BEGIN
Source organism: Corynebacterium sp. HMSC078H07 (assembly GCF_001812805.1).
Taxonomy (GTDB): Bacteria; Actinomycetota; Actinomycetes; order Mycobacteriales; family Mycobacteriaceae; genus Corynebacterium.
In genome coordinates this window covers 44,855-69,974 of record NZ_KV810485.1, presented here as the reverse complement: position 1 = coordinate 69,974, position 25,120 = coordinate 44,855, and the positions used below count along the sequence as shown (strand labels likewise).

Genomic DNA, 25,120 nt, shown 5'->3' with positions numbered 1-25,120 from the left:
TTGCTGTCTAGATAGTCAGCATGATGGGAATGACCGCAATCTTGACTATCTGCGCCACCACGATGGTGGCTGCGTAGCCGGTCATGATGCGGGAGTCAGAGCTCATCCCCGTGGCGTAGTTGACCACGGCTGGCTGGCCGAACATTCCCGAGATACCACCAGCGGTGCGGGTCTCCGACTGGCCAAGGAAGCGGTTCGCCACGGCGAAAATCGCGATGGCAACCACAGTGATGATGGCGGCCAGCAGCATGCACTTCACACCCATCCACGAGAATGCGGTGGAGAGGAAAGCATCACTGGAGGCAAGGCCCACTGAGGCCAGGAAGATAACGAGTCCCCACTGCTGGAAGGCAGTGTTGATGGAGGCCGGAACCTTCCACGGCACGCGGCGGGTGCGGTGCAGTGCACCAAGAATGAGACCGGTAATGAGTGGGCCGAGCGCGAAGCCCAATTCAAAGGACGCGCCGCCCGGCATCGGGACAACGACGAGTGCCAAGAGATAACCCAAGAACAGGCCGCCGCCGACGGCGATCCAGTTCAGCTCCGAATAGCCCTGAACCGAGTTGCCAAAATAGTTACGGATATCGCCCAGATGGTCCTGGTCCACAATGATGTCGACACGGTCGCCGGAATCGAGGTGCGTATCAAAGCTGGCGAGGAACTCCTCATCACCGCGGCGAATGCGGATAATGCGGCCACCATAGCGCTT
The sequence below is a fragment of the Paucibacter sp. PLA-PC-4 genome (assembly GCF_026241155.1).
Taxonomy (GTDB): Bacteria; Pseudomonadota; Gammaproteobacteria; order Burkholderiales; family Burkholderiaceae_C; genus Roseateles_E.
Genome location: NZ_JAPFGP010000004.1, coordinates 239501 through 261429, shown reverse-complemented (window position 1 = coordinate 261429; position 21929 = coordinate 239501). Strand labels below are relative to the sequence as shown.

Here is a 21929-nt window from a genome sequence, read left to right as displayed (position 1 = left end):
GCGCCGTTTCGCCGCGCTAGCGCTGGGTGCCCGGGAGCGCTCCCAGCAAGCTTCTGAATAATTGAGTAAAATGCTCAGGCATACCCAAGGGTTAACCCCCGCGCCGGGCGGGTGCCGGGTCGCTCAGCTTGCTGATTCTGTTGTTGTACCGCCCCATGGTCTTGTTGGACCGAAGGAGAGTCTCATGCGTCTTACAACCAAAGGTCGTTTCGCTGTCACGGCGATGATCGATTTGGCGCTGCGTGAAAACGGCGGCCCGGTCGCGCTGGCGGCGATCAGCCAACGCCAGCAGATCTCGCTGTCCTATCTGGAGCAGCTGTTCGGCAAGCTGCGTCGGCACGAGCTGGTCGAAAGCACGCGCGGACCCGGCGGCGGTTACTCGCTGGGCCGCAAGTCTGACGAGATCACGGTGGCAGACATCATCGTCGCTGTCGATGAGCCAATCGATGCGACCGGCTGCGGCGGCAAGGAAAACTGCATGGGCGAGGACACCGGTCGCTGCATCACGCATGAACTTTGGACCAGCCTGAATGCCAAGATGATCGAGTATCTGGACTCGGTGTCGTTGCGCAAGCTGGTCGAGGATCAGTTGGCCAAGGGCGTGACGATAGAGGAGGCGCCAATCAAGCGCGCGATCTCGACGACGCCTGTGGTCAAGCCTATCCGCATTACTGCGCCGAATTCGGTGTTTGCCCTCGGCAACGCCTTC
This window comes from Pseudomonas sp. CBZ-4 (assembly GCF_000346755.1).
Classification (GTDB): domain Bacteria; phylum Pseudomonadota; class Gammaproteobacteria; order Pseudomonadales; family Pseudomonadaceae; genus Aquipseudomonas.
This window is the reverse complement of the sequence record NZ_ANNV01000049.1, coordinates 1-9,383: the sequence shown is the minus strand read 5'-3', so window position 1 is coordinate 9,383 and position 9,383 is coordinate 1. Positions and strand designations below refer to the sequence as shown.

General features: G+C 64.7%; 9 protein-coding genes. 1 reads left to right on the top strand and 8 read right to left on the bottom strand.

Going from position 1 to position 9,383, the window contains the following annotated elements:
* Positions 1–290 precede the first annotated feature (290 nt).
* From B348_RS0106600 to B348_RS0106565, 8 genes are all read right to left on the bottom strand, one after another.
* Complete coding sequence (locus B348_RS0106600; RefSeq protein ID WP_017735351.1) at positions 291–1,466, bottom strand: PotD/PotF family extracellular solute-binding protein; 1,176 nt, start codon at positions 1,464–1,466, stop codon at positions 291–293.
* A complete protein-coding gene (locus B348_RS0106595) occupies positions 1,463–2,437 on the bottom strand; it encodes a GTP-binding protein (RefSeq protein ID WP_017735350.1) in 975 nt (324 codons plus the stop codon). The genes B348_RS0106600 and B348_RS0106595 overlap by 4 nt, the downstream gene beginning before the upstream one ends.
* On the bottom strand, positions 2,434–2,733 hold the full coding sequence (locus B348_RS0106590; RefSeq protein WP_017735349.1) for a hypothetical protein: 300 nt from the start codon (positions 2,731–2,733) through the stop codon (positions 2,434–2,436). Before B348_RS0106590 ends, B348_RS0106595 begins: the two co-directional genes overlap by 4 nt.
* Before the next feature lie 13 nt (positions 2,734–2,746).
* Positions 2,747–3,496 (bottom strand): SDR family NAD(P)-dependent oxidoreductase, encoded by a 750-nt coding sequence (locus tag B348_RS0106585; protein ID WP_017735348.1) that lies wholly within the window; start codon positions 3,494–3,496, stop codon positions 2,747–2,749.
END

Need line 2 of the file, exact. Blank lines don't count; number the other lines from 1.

Taxonomy (GTDB): Bacteria; Actinomycetota; Actinomycetes; order Mycobacteriales; family Mycobacteriaceae; genus Corynebacterium.